Auditorium
08 Apr 2020 9:30am to 10:30am

Cancelled: UQDI Seminar Series

The UQDI Seminar Series is currently cancelled until further notice. 

This is a weekly series open to all occupants to attend. The next seminar will take place on the 19 February. 

Date Presenter Seminar Title Speaker Bio Location and Time

Cancelled
18 March

Professor Matt Sweet, IMB A wander through the wonders of innate immunity: in search of mechanisms controlling inflammation and host defence

  Prof Matt Sweet completed his PhD under the supervision of David Hume in 1996 at The University of Queensland, Australia. He then undertook an NHMRC CJ Martin post-doctoral training fellowship at the University of Glasgow (Scotland, UK) in the laboratory of Eddy Liew. After returning to Australia, he had a number of key roles within the Cooperative Research Centre for Chronic Inflammatory Diseases at The University of Queensland and was appointed to the position of Group Leader at the Institute for Molecular Bioscience (IMB) in 2007. His laboratory at the IMB focuses on the roles of pattern recognition receptors, their signalling components and their downstream target genes in regulating both infectious and inflammatory disease processes.

9:30am - 10:30am

Auditorium 

11th March Dr Loredana Spoerri and Phd Student Robert Ju Melanoma phenotypic heterogeneity is regulated by MITF-mediated cell matrix interaction presented by Dr Loredana Spoerri and Uncovering Microtubule-driven Mechanisms of Melanoma Invasion presented by Robert Ju. 

Loredana currently works with Professor Haass to understand the fundamental mechanisms governing melanoma dynamic heterogeneity whereby she applies spatio-temporal confocal imaging in in vitro 3D melanoma models. Her work aims to identify novel avenues to predict and improve melanoma therapy outcomes.

Robert is a joint PhD student in the Stehbens (IMB) and Haass Lab (UQDI) attempting to understand cytoskeletal driven mechanisms of melanoma invasion using novel tools and imaging approaches.

9:30am - 10:30am

Seminar room 2003 

4th March Professor Di Yu Coordinating the fight against pathogens: fundamental immunology and potential translation

Dr. Di Yu was awarded his PhD from the Australian National University (ANU) in 2007. After working in the Garvan Institute of Medical Research, Monash University and ANU, he was recruited to the University of Queensland Diamantina Institute in late 2019 and appointed as a Professorial Research Fellow.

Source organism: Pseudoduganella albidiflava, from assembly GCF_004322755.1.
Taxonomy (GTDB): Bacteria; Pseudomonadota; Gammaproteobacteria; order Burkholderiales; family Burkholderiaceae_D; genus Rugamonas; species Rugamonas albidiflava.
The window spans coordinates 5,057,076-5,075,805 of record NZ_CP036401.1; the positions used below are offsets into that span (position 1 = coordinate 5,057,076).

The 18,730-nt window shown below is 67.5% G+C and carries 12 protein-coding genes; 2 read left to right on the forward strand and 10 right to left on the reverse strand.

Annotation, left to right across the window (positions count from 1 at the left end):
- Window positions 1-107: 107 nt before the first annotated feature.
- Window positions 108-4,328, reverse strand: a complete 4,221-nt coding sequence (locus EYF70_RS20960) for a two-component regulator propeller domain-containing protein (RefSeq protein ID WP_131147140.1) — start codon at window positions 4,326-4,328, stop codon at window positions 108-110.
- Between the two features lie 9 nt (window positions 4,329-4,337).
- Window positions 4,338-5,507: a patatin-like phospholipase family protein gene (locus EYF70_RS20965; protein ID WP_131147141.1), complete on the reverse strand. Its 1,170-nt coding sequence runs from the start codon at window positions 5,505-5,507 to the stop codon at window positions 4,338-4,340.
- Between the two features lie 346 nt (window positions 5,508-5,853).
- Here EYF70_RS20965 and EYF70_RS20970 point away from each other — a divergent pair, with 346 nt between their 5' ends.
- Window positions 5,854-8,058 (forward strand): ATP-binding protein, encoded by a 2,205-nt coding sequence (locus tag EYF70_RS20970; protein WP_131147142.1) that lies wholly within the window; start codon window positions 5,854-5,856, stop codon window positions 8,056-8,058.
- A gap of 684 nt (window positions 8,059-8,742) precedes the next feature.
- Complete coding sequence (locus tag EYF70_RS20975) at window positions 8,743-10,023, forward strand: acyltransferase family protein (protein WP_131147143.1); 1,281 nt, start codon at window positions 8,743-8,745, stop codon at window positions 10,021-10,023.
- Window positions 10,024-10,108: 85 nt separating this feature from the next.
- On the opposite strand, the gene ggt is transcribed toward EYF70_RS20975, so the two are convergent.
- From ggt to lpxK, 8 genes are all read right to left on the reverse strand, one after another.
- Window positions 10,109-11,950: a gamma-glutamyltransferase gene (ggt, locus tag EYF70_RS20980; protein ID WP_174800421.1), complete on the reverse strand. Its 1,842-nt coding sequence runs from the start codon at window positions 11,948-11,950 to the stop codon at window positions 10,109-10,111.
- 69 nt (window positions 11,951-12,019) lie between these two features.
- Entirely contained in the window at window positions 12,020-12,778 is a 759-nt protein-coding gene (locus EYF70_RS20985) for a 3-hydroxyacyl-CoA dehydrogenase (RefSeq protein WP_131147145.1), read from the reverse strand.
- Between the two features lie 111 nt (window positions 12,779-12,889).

He has frequently been published in top-tier journals including Nature, Nature Immunology, Nature Medicine and Immunity. He is a Highly Cited Researcher (2019).

9:30am - 10:30am

Seminar room 2003 

26th February  Katherine Robbins (Medical Student) Contribution of the Notch4-Wnt5a axis to melanoma plasticity and drug resistance

Katie is investigating the crosstalk and regulation between Notch4 and Wnt5a in melanoma phenotype switching in metastasis.

This work has a strong translational component to elucidate the interplay of two important evolutionary conserved pathways for melanoma progression, metastases and drug resistance.

9:30am-10:30am

Seminar Room 2004 

19th February  PhD Students Carrie Coggon and Amy Pham 

Antibody that exacerbates disease in sepsis and lung infection

Carrie Coggon - A novel method of serum resistance in Escherichia coli mediated sepsis

Amy Pham - Outfoxing Pseudomonas and Burkholderia in chronic lung infections

Carrie is a final year PhD student in the T-Wells group. Her research focuses on determining the mechanisms underlying antibodies that inhibit complement-mediated killing of E. coli.  

Amy is a second year PhD student in the T-Wells group. Her research focuses on the bacterial-host interactions in patients with chronic lung disease pre and post lung transplant. Her work has already led directly to treatment of two patients.

9:30am-10:30am

Seminar Room 2003 

12th February  Professor Nick Hayward The genomic landscape of acral  melanoma

Professor Nick Hayward has studied the molecular genetics of melanoma for over 30 years. He was the first to carry out a linkage scan for melanoma susceptibility genes, to confirm the location of one such gene (CDKN2A), and to report mutations of CDKN2A in Australian families. He played key roles in the identification of CDK4, POT1, ACD, TERF2IP and MITF as melanoma susceptibility genes and in linkage and association scans for melanoma, pigmentation and nevi.

9:30am-10:30am

Seminar Room 2003